An Eternal Kingdom
Key Verse: “Thine house and thy kingdom shall be established for ever before thee: thy throne shall be established for ever.”
DAVID’S FIRST SIX YEARS as king of Israel were spent resisting the nation’s enemies and enlarging its borders in harmony with divine instruction. Having accomplished much of this work, David built a new palace in Jerusalem. However, his reverential character caused David to notice an inconsistency. He had built his new palace while the Ark of God, the symbol of God’s presence, still remained housed in the Tabernacle. Desiring to give some outward expression of his gratitude, David conceived a plan to construct a house for the Lord where the symbol of his presence might permanently reside.
David properly consulted with the Prophet Nathan, who rejoiced in this manifestation of the king’s loyalty to God, and endorsed his plan. That same night, however, the Lord gave Nathan a message for the king which forbade him from going forward with this project. This was not because God did not appreciate David’s desire to honor him, but rather to let David know it was not yet time for a permanent structure to be built. The Lord showed David that the work of establishing Israel in the land of promise must first be completed by taking full possession and destroying all of their enemies. This work would take the entire reign of King David. The Lord assured him, however, that in due time a permanent temple would be built, and that his son should erect it.
Upon closer examination, we find that our Key Verse has a twofold application. David’s son, Solomon, did indeed build the Temple his father had envisioned, but his reign eventually came to an end, along with its glory, and the Temple was eventually destroyed. The everlasting house and kingdom refers not to Solomon’s reign, but to that of the “root and … offspring of David,” our Lord Jesus Christ. (Rev. 22:16) The “temple” in that eternal kingdom will be Jesus and his church, which is being “constructed” throughout the Gospel Age, and which is prefigured in David’s reign. Despite being a man after God’s own heart, David could not envision the details of God’s plan for establishing the coming eternal kingdom and the preparation of the living stones for the spiritual temple.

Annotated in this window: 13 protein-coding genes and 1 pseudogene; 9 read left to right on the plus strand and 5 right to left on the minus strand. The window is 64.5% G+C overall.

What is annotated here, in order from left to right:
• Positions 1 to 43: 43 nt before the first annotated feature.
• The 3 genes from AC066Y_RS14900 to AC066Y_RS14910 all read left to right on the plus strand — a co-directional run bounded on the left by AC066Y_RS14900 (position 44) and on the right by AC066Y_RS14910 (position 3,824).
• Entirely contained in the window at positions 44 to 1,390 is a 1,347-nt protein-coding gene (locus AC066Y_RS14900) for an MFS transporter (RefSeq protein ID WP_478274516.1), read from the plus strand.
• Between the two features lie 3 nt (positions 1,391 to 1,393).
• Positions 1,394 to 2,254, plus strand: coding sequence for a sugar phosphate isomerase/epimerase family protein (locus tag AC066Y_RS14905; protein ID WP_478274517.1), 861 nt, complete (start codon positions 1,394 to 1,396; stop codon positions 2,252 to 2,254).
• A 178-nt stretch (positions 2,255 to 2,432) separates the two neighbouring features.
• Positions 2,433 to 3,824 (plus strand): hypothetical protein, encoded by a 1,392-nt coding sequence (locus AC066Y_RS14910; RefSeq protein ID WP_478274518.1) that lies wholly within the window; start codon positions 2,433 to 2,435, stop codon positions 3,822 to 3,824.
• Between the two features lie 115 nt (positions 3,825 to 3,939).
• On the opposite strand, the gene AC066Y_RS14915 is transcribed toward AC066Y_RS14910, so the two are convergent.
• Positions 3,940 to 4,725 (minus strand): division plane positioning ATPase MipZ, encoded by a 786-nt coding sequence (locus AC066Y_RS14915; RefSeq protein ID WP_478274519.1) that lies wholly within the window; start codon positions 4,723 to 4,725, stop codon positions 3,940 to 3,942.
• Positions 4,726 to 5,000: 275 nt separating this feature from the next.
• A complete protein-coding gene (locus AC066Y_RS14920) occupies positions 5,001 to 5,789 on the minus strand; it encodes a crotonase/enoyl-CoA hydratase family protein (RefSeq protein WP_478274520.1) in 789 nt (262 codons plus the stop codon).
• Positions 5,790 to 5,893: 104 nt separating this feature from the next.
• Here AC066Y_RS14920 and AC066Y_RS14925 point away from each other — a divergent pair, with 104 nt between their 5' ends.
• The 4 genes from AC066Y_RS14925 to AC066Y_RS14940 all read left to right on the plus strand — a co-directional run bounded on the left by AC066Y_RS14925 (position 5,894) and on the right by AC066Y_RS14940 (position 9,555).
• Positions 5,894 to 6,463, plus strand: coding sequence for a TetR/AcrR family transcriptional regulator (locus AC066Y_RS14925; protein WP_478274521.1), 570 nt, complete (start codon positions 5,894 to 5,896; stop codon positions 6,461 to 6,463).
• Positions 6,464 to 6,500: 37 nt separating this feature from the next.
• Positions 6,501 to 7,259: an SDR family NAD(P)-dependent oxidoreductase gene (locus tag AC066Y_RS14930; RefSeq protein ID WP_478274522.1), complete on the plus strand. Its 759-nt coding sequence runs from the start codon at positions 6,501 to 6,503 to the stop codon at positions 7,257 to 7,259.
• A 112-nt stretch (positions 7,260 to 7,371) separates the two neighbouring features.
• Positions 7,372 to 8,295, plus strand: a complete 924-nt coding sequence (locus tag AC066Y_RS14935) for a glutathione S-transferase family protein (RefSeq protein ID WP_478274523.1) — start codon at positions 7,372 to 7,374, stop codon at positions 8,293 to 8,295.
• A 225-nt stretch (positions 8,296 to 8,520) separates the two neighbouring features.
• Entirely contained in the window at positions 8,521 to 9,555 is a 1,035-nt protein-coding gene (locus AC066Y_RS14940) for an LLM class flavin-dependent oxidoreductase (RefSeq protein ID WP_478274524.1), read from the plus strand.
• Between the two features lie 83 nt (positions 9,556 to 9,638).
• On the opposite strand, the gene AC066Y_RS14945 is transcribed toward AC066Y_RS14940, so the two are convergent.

We find important lessons in this incident. The Lord’s people must not conclude that because their plans and projects are reverential and designed to be for the glory of God, they have automatic divine approval. The words of the Prophet Isaiah should always be our guide in serving God: “As the heavens are higher than the earth, so are my ways higher than your ways, and my thoughts than your thoughts.” (Isa. 55:9) If, after prayerful consideration and proper consultation with other spiritual Israelites, we do not find the Lord’s approval in our plans to serve him in some matter, let us quietly acquiesce to his will and cooperate fully according to his superior ways. In so doing we will demonstrate our complete trust in following divine guidance in all of our affairs.
Another lesson found in this account refers to the construction of elegant church buildings where God might be worshipped. While many seek to emulate David’s desire to build a grand temple, the Apostles and the Early Church found no such divine instruction, and they met in simple accommodations. May our desire to praise God not be found in fancy places of worship, but in the heart-felt desire to bring glory to his name.